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Foley pays no income taxes in 2013

The general election is Tuesday, Nov. 4.
The general election is Tuesday, Nov. 4.

HARTFORD, Conn. – For the past three years, Republican gubernatorial candidate Tom Foley has paid no income taxes, according to records Foley allowed reporters to inspect Friday.

Foley, who filed was given an extension on his 2013 taxes, allowed them to be viewed Friday at a law office in Hartford. He had previously allowed inspection of his taxes for 2010, 2011, and 2012.

Like 2011 and 2012, the 62-year-old private equity entrepreneur lost income in 2013, but his campaign was unable to say exactly where the losses originated.

The two pages of the 1040 form Foley’s campaign allowed reporters to view showed he lost $67,679 on “rental real estate, royalties, partnerships, S corporations, trusts, etc.” He also lost $49,712 in “other income.”

See the complete story at CT News Junkie.

Comments

11 responses to “Foley pays no income taxes in 2013”

  1. Lifelong Teacher

    Read and decide, voters. I know that both while working and now retired, I pay plenty of income taxes.

  2. One and Done

    Foley probably paid more in property taxes last year than the average person makes. This is our progressive tax system created by liberal Democrats like Malloy. Passive income is rewarded and labor is taxed.

    The whole thing is a diversion from the fact that Malloy is a miserable failure and the only thing more bankrupt than this state is his ideas on how to move it forward.

    If Foley fails to do the job he will be fired in four years. But the Malloy era must end if this state is ever going to rebound.

    CT deserves more than a campaign about how evil and rich republicans are.

  3. Suzanne

    That we all should have the same privilege, still run for office, have no clue as to the financial pressures for most of CT’s population (I mean the one’s that don’t own companies and private jets) and call ourselves a governor.

  4. Wineshine

    Isn’t it time for voters to understand that it’s better for all to elect a shrewd businessperson who understands how to be fiscally successful, than a lying politician who says one thing and does another? People should be wary of resentment clouding their judgement.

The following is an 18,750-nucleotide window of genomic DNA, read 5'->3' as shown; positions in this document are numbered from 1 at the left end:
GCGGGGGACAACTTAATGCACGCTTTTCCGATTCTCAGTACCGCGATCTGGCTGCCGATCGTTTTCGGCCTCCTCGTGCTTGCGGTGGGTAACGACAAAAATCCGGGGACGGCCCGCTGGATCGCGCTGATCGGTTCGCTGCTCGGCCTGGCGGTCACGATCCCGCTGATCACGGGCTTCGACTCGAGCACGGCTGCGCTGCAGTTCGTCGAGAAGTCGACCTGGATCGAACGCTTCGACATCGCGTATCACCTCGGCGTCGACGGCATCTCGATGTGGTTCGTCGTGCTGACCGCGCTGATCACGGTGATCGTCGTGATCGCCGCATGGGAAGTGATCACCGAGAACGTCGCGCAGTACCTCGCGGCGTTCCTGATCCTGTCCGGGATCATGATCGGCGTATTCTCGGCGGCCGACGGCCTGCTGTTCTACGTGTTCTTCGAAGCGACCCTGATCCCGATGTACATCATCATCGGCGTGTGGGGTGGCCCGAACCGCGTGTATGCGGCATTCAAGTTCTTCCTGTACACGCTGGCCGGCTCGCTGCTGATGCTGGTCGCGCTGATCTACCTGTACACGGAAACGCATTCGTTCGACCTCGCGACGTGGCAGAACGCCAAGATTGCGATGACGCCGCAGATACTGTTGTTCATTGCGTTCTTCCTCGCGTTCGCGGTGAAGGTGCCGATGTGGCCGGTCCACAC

5. John Hamliln

    This should be a non-issue, and the resentment against the one percent is irrelevant. We should all be paying less in taxes. If the one percent were excluded from holding political office, the following, among others, would not have been permitted to run for office: George Washington, Thomas Jefferson, James Madison, Teddy Roosevelt, Franklin Roosevelt, John F. Kennedy, Lyndon B. Johnson. (Not that either candidate for governor is comparable to any of these examples!) The problem is with our screwed up tax system, which has needed reforming — but our Congressmen, senators, and president won’t support meaningful tax reform. And if you are looking for tax reform, I don’t think running to support Malloy is going to get you very far — look how that worked out for us in his first term. Supreme irony in rejecting Foley and running to Malloy on the issue of taxes! There are other issues on which we should be making a decision between these two candidates.

  6. piberman

    Relevant information on qualifications for running one of the nation’s most mismanaged states ? Over a successful lifetime Mr. Foley has likely paid more in taxes than most of us ever earn.

  7. srb1228

    The issue isn’t whether Foley is one of the 1%, I’d presume Malloy is in the top 5%, the question is whether the income tax system is horribly skewed so that a multimillionaire pays virtually nothing. Both candidates are character challenged, the question is who can bring us forward. Malloy did a great job in Stamford and in difficult economic times has done a good job here. Best of all he passed gun control. Should we all be paying less taxes? No. Government cost $$$. Good schools, good infrastructure and safe and healthy communities cost $$$.

  8. John Hamliln

    If progress depends on raising taxes, then why is it that the only states that appear to be making progress economically — lowering deficits, lowering unemployment, increasing tax revenues, and enhancing government services — are the ones that have reformed and lowered taxes, reduced regulation on business, reduced the influence of public employee unions, and reduced government obligations for public pensions? It is so true that Connecticut needs more than a Wisconsin moment — it needs a Wisconsin decade — to bring the state back from the current political dysfunction and economic crisis.

  9. Jeff

    Success should be celebrated not shunned. Can we say the same for the last four years? Class envy/warfare gimmicks should not be used to detract from the severity of problems facing the state.

  10. WOW just WOW

    Typical republican

  11. srb1228

    The State that was the most draconian in cuts and taxes is Kansas which is a basket case. Progress doesn’t depend upon raising taxes, reiterating progress depends on strong education, good roads, bridges and public transportation, and a sense of stability and safety. As for Walker, saying there’s a Wisconsin Miracle doesn’t necessarily mean there is, http://www.politifact.com/wisconsin/promises/walk-o-meter/promise/526/create-250000-new-jobs/
    On the other hand the private job market for the US as a whole has been remarkably strong
    http://www.forbes.com/sites/adamhartung/2014/09/05/obama-outperforms-reagan-on-jobs-growth-and-investing/
    As for Walker
    http://www.jsonline.com/business/wisconsins-private-sector-job-growth-ranks-33rd-in-us-quarterly-report-shows-b99354089z1-275599241.html

    As for Walker

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